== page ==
While some legal costs can be recovered in Small Claims Court, the amounts awarded to successful parties are significantly limited by the Rules of the Small Claims Court and the Courts of Justice Act.

In cases where the parties reach a settlement out of court, your paralegal may agree, as part of the settlement with the other party(ies,) to include some amount in the agreement to cover some of the legal expenses of the litigation.

In matters that proceed to trial, the Rules of the Small Claims Court (in conjunction with section 29 of the Courts of Justice Act) provides that a successful party may recover expenses associated with legal representation fees (i.e. your paralegal fees) for up to 15% of the amount being claimed in the action. That means that if the action seeks an award of $20,000, the successful party may be awarded up to $3,000 in legal fees. Generally, a successful self-represented party will not be awarded more than $500 for the inconvenience and expense associated with the action.

Parties may be able to recover amounts in excess of this 15% rule for their legal fees in cases where a successful party made an offer to settle, that was not accepted by the opposing side, and the party obtains a judgment that is as favourable, or better than the offer. The cost consequences associated with this failure to accept an offer cannot amount to more than twice the costs that would be awarded to the successful party.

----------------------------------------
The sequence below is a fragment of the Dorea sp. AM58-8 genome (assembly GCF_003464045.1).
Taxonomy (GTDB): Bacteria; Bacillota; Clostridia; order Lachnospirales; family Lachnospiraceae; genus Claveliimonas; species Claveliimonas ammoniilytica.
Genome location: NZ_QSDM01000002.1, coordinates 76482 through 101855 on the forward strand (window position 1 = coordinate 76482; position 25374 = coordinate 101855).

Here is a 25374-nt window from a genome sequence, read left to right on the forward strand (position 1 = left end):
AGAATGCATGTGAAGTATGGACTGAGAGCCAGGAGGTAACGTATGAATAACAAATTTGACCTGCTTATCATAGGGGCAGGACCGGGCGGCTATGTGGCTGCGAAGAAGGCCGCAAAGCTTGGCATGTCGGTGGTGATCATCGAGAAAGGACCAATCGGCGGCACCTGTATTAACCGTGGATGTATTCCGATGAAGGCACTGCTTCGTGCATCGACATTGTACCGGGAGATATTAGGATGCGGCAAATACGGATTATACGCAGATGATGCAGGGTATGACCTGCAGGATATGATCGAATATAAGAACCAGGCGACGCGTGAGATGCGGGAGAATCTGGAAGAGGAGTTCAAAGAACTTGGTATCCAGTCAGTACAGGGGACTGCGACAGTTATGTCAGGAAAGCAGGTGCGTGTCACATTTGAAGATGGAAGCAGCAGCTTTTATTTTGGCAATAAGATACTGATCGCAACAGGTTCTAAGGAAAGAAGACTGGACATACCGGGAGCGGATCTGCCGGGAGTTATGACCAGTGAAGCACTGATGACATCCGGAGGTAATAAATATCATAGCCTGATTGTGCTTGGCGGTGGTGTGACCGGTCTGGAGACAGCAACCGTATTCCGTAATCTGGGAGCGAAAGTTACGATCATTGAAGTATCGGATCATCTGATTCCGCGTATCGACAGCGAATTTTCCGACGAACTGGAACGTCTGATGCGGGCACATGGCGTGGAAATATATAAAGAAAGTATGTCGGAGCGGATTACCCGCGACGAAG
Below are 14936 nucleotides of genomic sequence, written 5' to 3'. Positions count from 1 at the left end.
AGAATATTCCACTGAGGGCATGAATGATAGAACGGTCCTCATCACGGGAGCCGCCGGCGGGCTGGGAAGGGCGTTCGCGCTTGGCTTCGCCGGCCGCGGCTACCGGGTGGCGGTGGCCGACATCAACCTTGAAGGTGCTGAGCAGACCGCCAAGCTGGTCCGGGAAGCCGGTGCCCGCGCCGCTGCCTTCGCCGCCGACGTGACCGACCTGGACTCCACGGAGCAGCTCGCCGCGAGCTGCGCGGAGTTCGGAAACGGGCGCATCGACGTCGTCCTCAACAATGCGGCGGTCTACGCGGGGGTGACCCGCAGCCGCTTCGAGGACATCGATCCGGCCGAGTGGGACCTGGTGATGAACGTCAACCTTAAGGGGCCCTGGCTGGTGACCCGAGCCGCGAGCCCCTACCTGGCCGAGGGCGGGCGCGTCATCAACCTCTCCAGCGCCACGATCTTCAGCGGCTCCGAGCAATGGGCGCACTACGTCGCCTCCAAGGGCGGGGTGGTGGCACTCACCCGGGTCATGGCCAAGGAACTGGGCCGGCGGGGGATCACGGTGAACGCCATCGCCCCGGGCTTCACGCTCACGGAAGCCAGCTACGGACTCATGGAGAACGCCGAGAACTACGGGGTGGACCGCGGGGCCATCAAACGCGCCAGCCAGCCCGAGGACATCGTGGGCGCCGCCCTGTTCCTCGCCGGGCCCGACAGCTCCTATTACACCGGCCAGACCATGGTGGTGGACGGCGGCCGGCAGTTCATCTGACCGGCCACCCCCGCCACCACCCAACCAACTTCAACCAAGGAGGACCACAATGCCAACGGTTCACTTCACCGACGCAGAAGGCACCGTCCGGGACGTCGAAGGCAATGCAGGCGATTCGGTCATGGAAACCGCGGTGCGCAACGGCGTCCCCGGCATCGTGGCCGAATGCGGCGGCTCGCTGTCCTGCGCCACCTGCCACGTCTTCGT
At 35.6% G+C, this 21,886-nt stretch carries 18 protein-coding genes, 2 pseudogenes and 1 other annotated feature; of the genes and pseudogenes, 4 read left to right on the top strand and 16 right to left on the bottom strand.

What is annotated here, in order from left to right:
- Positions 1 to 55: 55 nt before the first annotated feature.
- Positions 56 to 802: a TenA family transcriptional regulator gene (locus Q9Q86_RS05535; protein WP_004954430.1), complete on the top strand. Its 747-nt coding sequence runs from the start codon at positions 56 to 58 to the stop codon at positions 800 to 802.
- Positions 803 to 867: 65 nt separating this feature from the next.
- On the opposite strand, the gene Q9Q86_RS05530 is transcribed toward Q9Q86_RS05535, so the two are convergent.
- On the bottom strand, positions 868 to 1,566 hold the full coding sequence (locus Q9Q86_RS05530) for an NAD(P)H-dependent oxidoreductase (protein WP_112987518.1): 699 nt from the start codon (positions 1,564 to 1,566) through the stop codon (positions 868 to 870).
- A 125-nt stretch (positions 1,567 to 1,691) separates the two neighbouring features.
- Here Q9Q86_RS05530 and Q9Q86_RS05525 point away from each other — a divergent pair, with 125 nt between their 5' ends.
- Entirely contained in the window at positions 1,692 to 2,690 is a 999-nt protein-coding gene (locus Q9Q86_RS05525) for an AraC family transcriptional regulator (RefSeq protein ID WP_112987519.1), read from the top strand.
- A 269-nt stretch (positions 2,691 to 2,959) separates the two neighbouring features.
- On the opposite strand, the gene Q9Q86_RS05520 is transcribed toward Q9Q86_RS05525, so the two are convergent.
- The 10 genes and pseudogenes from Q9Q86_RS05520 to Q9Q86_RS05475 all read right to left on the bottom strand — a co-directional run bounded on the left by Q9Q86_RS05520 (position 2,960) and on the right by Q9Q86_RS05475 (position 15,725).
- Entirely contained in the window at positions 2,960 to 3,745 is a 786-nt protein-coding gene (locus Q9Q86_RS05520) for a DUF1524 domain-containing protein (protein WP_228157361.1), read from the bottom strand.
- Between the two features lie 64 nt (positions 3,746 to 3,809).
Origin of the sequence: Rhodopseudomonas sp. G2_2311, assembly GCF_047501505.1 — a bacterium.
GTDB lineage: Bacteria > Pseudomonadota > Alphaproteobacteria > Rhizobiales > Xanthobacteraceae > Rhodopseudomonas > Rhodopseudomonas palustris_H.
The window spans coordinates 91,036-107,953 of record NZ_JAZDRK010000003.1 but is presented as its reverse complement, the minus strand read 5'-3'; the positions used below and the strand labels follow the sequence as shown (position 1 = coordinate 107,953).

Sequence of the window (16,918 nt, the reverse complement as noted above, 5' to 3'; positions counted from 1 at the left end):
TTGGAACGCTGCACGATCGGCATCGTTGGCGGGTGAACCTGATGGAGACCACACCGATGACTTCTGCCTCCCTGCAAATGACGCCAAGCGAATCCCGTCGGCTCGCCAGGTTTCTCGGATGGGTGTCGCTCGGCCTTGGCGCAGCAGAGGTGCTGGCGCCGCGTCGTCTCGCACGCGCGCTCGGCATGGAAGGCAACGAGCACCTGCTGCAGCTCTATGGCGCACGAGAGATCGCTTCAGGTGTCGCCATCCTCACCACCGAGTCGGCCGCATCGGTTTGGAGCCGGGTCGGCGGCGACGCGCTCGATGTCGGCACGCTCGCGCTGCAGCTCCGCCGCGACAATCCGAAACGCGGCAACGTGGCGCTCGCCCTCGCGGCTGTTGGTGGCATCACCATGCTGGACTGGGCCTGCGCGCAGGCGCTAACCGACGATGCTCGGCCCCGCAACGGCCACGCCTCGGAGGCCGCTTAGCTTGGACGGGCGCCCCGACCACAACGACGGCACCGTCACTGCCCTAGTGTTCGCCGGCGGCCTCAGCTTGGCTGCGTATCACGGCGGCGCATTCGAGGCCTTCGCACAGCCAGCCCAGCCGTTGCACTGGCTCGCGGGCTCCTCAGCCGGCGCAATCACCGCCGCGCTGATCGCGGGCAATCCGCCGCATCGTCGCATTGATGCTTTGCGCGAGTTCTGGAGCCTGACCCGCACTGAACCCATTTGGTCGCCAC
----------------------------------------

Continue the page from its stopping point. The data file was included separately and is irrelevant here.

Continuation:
Disbursements (other costs associated with the litigation) are recoverable in addition to the legal fees, though there are also some limitations provided in Rule 19 of the Rules of the Small Claims Court. For example, a party will not normally be awarded more than $60 for the costs to effecting service (per defendant). The amounts of disbursements associated with preparing a Plaintiff’s Claim or Defendant’s Claim shall not exceed $100. Examples of other costs that may be recovered in addition to your paralegals’ fees are expert fees, copying costs, and reasonable expenses for travel and accommodation.

The Rules of the Small Claims Court also provides that a penalty may be awarded against a party which has unreasonably complicated or prolonged the action, though this type of award is rare.